In the past few years, we were under the impression that the number of diagnoses of CD not confirmed by our centre was particularly high and due to diagnoses of CD based on Marsh 1- and Marsh 2-type lesions (4), also known as ‘minimal intestinal lesions’, or in spite of negative celiac antibody results. To clarify our clinical point of view, we believe that a diagnosis of CD in patients with minimal intestinal lesions or who are negative for celiac antibodies, requires a great degree of skill and expertise in the celiac field (46). Although these two conditions certainly exist, presently, there is no consensus on how to diagnose CD in patients who present with minimal intestinal lesions only. Moreover, in our clinical experience, such lesions are rare and we believe that their epidemiological relevance has been greatly overestimated in the past few years. We have recently shown (7) that minimal intestinal lesions are uncommon and are not inevitably due to CD. In the past 10 years, we have found only three patients who were affected by untreated CD and negative for celiac antibodies.

Therefore, we decided to re-evaluate the clinical histories of all patients referred to our centre. An incorrect diagnosis of CD represents both a risk for the health of the patient – mainly because of the necessity of a lifelong gluten-free diet – and a considerable waste of money, time and resources for institutions.


To confirm the diagnoses of CD made in other hospitals, criteria were very strict. Only diagnoses based on a well-oriented duodenal biopsy showing unequivocal villous atrophy and positive for endomysial immunoglobulin (Ig) A (EMA) or tissue transglutaminase antibodies (TTA) (8), were initially confirmed. To be certain about the histological diagnosis, patients affected by CD who were diagnosed at other institutions were asked to bring their original biopsy slides to have them reviewed by staff (FB, GRC). In this outpatient clinic, it is very common to see patients who have undergone only some of the proper tests required to reach a definitive diagnosis of CD, or patients investigated by means of totally inappropriate tests which, due to their eccentric variability, are sometimes extremely difficult to categorize. Therefore, patients who had received a formal diagnosis of CD not supported by the above mentioned, strict criteria, and patients with incomplete or inappropriate tests who, nevertheless, had already started a gluten-free diet, were considered to have a debatable diagnosis (DD).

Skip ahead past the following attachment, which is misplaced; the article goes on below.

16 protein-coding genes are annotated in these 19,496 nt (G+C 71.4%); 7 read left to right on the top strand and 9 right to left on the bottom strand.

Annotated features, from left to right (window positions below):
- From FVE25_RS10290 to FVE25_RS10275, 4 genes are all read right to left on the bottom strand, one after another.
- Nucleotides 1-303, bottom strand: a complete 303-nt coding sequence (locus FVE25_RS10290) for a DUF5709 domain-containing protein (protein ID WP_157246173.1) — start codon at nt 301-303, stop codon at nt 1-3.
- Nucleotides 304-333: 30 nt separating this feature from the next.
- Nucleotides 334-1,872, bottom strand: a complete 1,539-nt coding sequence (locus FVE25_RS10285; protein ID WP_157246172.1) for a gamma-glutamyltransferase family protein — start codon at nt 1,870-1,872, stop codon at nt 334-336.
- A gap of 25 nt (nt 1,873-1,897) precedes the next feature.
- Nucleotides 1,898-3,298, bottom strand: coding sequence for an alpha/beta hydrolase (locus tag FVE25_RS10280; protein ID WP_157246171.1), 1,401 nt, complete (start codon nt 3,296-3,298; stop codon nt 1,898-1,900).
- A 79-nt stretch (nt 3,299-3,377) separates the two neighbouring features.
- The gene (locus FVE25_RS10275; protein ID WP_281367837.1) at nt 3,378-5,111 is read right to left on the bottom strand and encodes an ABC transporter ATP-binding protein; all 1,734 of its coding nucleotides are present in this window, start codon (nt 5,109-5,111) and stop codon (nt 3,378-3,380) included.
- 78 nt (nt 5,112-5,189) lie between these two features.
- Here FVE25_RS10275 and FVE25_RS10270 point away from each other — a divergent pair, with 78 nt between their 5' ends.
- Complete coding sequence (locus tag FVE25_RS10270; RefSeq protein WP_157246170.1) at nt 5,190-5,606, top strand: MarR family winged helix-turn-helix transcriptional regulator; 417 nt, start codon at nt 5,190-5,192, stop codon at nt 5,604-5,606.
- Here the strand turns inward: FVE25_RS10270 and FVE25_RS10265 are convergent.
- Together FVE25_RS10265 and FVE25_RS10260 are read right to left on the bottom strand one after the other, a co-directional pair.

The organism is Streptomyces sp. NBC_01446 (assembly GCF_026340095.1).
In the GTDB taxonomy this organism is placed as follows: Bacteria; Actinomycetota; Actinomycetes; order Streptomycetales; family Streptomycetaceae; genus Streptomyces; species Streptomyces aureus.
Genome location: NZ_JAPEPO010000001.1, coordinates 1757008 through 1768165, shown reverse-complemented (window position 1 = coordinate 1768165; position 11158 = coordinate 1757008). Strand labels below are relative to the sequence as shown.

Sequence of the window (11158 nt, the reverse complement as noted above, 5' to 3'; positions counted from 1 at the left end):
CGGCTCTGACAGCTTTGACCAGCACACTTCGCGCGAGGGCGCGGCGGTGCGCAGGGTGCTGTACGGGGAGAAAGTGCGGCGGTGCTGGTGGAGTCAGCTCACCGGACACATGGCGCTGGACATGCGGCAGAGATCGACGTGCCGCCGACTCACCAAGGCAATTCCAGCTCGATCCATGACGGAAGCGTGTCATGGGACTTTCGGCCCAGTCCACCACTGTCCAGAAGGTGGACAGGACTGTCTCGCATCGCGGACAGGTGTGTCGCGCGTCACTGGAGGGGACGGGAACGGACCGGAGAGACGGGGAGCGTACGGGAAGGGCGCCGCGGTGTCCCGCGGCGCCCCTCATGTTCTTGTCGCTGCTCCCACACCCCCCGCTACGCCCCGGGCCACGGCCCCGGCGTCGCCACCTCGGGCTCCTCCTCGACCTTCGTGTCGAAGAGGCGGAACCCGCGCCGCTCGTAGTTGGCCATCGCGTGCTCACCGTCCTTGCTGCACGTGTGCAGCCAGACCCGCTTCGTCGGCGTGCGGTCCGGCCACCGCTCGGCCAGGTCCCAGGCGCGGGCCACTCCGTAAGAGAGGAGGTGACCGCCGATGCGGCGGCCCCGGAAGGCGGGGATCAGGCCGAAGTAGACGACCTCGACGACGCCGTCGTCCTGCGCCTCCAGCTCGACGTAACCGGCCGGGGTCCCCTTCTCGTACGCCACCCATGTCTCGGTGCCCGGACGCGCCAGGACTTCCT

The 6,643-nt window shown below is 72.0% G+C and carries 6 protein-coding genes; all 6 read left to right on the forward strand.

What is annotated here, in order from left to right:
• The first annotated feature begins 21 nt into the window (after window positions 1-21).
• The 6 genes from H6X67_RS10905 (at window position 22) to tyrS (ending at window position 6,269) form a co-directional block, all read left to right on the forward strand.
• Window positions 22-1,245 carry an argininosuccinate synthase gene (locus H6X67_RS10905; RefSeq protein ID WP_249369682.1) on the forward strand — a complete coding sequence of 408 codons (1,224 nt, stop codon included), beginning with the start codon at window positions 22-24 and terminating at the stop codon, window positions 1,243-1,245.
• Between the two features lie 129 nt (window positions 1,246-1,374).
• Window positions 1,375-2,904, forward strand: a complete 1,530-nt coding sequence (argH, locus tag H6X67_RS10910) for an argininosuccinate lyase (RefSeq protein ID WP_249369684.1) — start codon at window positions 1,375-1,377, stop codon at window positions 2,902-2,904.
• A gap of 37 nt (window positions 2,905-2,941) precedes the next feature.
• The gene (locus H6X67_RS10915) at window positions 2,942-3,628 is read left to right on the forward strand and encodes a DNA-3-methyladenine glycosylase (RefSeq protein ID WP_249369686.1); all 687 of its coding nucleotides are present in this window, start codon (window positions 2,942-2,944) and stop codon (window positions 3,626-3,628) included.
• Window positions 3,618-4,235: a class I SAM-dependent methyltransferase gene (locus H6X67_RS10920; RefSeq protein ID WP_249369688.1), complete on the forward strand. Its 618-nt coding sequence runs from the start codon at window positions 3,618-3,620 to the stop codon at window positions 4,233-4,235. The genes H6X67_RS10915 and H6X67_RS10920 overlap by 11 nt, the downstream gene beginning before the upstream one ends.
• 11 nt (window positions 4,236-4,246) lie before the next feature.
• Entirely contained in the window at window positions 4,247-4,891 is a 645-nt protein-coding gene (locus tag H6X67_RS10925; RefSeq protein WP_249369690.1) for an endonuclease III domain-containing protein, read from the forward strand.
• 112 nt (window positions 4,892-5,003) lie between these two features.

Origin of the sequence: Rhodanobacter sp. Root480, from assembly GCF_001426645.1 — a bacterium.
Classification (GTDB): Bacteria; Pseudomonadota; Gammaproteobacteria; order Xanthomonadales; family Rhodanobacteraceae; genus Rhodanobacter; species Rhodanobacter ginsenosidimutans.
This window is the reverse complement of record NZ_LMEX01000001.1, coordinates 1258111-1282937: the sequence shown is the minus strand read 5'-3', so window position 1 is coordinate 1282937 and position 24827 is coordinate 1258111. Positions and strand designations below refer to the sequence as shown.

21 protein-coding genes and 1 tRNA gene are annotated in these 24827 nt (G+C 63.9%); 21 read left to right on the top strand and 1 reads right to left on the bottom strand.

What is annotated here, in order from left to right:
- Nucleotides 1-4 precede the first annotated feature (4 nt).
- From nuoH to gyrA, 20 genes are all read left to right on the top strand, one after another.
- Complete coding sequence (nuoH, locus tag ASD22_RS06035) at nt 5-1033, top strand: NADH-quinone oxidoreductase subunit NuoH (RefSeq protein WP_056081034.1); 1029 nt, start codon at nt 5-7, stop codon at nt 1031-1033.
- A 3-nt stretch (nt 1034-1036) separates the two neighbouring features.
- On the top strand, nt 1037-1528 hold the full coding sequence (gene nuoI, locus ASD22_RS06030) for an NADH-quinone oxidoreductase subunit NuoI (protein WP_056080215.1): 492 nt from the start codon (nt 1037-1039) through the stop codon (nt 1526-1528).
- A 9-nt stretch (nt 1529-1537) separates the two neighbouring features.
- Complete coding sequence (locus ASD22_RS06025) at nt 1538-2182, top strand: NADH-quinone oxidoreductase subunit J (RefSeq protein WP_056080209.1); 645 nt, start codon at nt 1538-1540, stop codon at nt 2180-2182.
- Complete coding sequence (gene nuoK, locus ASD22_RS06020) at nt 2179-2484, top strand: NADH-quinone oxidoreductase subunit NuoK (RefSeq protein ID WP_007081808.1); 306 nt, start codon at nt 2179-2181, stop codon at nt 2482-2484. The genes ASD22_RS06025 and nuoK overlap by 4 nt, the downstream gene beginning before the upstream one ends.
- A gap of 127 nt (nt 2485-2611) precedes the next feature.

The clinical notes of all the DD patients seen in the outpatient clinic at the Coeliac Centre/First Department of Internal Medicine at the University of Pavia, Pavia, Italy, between December 1998 and January 2007 were examined. These patients were re-evaluated by means of repeat duodenal biopsies, EMA testing on monkey esophagus substrate, evaluating total IgA levels or human leukocyte antigen typing. Because it is well known that both intestinal lesions and celiac antibodies tend to normalize while on a gluten-free diet, these tests may have been performed after gluten was reintroduced in the diet, as described previously (9).

According to the results of the re-evaluation, these patients were classified as confirmed CD or CD was excluded. The reasons for questioning the initial diagnosis of CD as well as whether this diagnosis had been made by a gastroenterologist, internist, general practitioner, dermatologist or other health care professional was investigated. Finally, for the patients in whom CD had been excluded, the diagnostic delay in reaching the final diagnosis was determined.


A total of 705 patients presumed to be affected by CD who were diagnosed at other institutions attended the outpatient clinic for the first time. Of these 705 patients, 614 had received a formal diagnosis of CD at another hospital or had already started a gluten-free diet. Frank villous atrophy and positive EMA results had allowed us to confirm the initial diagnosis of CD in 434 of 614 patients (70.7%). In the remaining 180 patients (129 women, mean [± SD] age 34±14.4 years), the initial diagnosis of CD could not be confirmed.